HMCS Longueuil

A ship on the water.

HMCS Longueuil K672.

There has been only one vessel named Longueuil in the Royal Canadian Navy.

HMCS Longueuil (K672)

Far more habitable ships than the smaller corvettes, the frigates of the River Class were also faster and had twice the endurance of the corvette. The Royal Navy frigates were named for rivers and hence known as the River Class; the Royal Canadian Navy ships were named for towns and cities. The Admiralty, at the suggestion of Vice-Admiral Percy Nelles, Canada’s Chief of Naval Staff, adopted the name “frigate”. The ships were first called “twin-crew corvette” and they were intended to remedy the corvettes’ shortcoming as an ocean escort. 

Commissioned on 18 May 1944 at Montreal, Quebec, the River Class frigate Longueuil arrived in Bermuda on 30 June for work-ups. In July, she became a member of Escort Group C-2, and on 7 August left St. John’s, Newfoundland, for Londonderry, Northern Ireland, with convoy HXF.302. She spent her entire wartime career on convoy duty and, at various times, was the Senior Officer’s ship of her group.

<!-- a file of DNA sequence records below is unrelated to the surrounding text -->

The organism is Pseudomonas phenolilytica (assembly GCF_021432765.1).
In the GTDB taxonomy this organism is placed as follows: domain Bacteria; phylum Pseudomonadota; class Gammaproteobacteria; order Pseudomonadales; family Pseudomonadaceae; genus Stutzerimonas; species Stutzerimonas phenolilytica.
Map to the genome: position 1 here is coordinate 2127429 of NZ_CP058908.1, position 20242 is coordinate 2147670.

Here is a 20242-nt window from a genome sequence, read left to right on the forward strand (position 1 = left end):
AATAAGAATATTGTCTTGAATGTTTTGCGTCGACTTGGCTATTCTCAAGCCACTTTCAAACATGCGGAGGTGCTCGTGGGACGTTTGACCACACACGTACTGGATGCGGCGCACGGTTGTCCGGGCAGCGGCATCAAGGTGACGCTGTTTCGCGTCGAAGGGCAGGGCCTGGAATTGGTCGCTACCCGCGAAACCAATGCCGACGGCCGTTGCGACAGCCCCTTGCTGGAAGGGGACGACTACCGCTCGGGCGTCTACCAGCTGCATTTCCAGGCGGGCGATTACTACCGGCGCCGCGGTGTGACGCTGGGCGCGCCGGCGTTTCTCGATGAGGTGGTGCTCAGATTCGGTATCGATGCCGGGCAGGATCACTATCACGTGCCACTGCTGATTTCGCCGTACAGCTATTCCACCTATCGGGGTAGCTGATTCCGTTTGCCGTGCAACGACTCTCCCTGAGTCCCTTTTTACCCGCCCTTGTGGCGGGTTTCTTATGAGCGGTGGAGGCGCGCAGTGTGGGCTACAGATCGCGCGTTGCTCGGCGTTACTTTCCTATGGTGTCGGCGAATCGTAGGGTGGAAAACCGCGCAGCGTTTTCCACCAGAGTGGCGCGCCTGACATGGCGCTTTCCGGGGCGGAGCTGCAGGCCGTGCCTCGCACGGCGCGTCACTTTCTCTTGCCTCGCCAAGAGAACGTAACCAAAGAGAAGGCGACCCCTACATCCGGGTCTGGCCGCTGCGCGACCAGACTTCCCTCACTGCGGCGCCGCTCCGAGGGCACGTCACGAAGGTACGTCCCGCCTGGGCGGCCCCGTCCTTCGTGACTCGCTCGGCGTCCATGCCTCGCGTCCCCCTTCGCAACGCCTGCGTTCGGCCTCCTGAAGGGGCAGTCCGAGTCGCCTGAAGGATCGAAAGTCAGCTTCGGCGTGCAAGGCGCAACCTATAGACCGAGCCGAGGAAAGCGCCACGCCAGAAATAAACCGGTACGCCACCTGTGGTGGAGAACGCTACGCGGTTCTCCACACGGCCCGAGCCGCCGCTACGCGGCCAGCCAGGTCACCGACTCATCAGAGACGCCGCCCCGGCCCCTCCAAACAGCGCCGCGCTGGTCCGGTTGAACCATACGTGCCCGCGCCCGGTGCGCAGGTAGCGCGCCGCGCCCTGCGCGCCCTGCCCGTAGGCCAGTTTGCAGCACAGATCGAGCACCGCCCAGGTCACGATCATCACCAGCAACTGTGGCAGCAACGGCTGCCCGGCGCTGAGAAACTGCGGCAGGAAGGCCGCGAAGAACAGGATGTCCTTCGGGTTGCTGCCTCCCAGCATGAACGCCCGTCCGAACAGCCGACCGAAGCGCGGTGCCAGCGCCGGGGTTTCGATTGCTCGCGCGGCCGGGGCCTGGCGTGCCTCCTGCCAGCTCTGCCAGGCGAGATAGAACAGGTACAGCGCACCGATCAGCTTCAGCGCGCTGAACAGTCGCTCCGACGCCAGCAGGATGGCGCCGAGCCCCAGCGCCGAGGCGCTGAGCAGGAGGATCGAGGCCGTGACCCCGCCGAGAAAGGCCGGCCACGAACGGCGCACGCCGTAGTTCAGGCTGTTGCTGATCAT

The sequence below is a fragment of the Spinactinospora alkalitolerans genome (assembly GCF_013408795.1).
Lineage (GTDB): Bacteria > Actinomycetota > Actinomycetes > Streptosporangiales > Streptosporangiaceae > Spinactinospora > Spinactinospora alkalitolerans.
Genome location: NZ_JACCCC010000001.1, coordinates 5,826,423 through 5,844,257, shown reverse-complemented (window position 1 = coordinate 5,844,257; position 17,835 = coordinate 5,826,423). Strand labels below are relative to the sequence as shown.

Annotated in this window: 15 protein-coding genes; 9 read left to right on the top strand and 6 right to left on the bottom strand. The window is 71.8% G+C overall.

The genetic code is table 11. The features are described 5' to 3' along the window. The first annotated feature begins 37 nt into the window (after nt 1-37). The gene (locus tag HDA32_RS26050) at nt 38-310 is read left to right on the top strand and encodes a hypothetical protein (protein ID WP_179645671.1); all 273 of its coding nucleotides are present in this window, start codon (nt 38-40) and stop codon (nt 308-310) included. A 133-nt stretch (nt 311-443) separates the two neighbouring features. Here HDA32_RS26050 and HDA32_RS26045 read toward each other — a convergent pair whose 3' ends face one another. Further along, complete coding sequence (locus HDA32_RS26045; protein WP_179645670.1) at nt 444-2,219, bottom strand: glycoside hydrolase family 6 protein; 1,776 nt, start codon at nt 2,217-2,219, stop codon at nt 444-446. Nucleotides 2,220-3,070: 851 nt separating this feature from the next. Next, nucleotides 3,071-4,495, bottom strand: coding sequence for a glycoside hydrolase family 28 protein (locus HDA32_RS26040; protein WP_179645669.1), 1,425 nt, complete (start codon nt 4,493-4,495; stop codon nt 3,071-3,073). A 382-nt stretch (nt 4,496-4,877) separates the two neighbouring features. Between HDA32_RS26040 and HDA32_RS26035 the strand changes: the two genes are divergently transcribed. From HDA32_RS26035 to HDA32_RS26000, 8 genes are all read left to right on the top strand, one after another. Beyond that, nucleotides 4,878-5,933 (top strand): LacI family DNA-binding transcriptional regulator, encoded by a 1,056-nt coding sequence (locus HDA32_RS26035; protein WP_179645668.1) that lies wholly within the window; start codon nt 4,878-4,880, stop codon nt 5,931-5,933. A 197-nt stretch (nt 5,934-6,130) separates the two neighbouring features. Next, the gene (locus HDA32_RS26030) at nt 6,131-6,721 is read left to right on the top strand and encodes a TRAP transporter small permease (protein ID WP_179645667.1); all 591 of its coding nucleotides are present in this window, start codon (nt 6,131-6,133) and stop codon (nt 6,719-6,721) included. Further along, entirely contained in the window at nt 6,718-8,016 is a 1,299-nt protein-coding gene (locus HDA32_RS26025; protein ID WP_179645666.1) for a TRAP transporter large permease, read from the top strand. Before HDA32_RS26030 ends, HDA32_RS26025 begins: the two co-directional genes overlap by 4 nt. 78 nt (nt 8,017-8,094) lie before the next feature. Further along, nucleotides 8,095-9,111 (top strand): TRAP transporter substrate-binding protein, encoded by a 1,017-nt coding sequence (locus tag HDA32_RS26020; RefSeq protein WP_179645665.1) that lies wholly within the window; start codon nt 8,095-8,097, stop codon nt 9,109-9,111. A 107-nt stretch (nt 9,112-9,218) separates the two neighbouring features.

Returning to Canada in June of 1945 she proceeded to Vancouver, British Columbia, for refit, but this was cancelled and the ship paid off 31 December at Esquimalt, British Columbia.

Longueuil was sold in 1947 and reportedly expended as part of a breakwater at Kelsey Bay, British Columbia, in 1948.

  • Builder: Canadian Vickers Ltd., Montreal, Quebec.
  • Laid down: 17 July 1943
  • Launched: 30 October 1943
  • Date commissioned: 18 May 1944
  • Date paid off: 31 December 1945
  • Displacement: 1,445 tons
  • Dimensions: 91.9 m x 11.1 m x 2.7 m
  • Speed: 19 knots
  • Crew: 141
  • Armament: two 4-inch (102-mm) guns (1 x II), one 12-pound (5.45 kg) gun, eight 20-mm guns (4 x II), one Hedgehog mortar and depth charges.

Battle honours

  • Atlantic 1944-1945
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